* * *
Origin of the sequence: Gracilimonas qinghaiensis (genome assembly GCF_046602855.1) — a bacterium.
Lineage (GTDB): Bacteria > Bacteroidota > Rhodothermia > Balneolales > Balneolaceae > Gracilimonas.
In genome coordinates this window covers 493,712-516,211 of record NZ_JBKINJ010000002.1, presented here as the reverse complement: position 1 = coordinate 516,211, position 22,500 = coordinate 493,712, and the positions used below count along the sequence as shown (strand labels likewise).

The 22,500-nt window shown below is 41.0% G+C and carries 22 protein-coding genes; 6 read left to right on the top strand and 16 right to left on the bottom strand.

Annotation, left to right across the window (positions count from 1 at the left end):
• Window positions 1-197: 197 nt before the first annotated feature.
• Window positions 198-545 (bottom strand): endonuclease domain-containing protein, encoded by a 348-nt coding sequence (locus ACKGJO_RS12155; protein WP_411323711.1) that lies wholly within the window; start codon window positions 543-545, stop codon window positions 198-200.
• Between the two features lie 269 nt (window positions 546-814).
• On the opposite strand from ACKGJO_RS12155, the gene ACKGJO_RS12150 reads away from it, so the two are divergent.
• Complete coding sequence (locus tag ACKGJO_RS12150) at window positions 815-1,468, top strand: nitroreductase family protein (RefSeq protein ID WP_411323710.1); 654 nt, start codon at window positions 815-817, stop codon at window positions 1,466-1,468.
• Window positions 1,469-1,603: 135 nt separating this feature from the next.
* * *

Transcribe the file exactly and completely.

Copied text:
Origin of the sequence: Gracilimonas qinghaiensis (genome assembly GCF_046602855.1) — a bacterium.
Lineage (GTDB): Bacteria > Bacteroidota > Rhodothermia > Balneolales > Balneolaceae > Gracilimonas.
In genome coordinates this window covers 493,712-516,211 of record NZ_JBKINJ010000002.1, presented here as the reverse complement: position 1 = coordinate 516,211, position 22,500 = coordinate 493,712, and the positions used below count along the sequence as shown (strand labels likewise).

The 22,500-nt window shown below is 41.0% G+C and carries 22 protein-coding genes; 6 read left to right on the top strand and 16 right to left on the bottom strand.

Annotation, left to right across the window (positions count from 1 at the left end):
• Window positions 1-197: 197 nt before the first annotated feature.
• Window positions 198-545 (bottom strand): endonuclease domain-containing protein, encoded by a 348-nt coding sequence (locus ACKGJO_RS12155; protein WP_411323711.1) that lies wholly within the window; start codon window positions 543-545, stop codon window positions 198-200.
• Between the two features lie 269 nt (window positions 546-814).
• On the opposite strand from ACKGJO_RS12155, the gene ACKGJO_RS12150 reads away from it, so the two are divergent.
• Complete coding sequence (locus tag ACKGJO_RS12150) at window positions 815-1,468, top strand: nitroreductase family protein (RefSeq protein ID WP_411323710.1); 654 nt, start codon at window positions 815-817, stop codon at window positions 1,466-1,468.
• Window positions 1,469-1,603: 135 nt separating this feature from the next.